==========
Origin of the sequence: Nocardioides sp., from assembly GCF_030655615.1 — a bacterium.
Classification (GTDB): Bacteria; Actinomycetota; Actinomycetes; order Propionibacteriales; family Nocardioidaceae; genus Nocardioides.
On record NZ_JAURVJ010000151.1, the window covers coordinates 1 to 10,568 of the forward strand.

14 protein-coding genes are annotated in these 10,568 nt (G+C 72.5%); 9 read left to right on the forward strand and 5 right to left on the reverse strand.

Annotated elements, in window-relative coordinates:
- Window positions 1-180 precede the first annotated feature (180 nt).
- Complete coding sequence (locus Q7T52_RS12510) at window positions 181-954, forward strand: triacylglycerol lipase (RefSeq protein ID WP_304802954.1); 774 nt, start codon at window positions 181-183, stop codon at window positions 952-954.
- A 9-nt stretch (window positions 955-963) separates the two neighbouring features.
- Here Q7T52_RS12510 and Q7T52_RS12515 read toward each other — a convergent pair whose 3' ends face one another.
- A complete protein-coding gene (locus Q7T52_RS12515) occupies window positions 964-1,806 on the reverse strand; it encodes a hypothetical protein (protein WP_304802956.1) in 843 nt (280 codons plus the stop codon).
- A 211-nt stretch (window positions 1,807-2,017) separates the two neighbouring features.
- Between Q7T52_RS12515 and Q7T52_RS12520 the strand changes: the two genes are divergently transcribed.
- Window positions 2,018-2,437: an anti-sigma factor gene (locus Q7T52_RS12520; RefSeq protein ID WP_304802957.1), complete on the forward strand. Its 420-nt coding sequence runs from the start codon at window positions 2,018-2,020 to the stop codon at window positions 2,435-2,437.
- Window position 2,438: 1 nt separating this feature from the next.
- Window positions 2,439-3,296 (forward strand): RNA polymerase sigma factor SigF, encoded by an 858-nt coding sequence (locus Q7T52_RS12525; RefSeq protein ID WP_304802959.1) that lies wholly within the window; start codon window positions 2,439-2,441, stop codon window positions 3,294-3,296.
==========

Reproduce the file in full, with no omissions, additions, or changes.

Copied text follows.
Origin of the sequence: Nocardioides sp., from assembly GCF_030655615.1 — a bacterium.
Classification (GTDB): Bacteria; Actinomycetota; Actinomycetes; order Propionibacteriales; family Nocardioidaceae; genus Nocardioides.
On record NZ_JAURVJ010000151.1, the window covers coordinates 1 to 10,568 of the forward strand.

14 protein-coding genes are annotated in these 10,568 nt (G+C 72.5%); 9 read left to right on the forward strand and 5 right to left on the reverse strand.

Annotated elements, in window-relative coordinates:
- Window positions 1-180 precede the first annotated feature (180 nt).
- Complete coding sequence (locus Q7T52_RS12510) at window positions 181-954, forward strand: triacylglycerol lipase (RefSeq protein ID WP_304802954.1); 774 nt, start codon at window positions 181-183, stop codon at window positions 952-954.
- A 9-nt stretch (window positions 955-963) separates the two neighbouring features.
- Here Q7T52_RS12510 and Q7T52_RS12515 read toward each other — a convergent pair whose 3' ends face one another.
- A complete protein-coding gene (locus Q7T52_RS12515) occupies window positions 964-1,806 on the reverse strand; it encodes a hypothetical protein (protein WP_304802956.1) in 843 nt (280 codons plus the stop codon).
- A 211-nt stretch (window positions 1,807-2,017) separates the two neighbouring features.
- Between Q7T52_RS12515 and Q7T52_RS12520 the strand changes: the two genes are divergently transcribed.
- Window positions 2,018-2,437: an anti-sigma factor gene (locus Q7T52_RS12520; RefSeq protein ID WP_304802957.1), complete on the forward strand. Its 420-nt coding sequence runs from the start codon at window positions 2,018-2,020 to the stop codon at window positions 2,435-2,437.
- Window position 2,438: 1 nt separating this feature from the next.
- Window positions 2,439-3,296 (forward strand): RNA polymerase sigma factor SigF, encoded by an 858-nt coding sequence (locus Q7T52_RS12525; RefSeq protein ID WP_304802959.1) that lies wholly within the window; start codon window positions 2,439-2,441, stop codon window positions 3,294-3,296.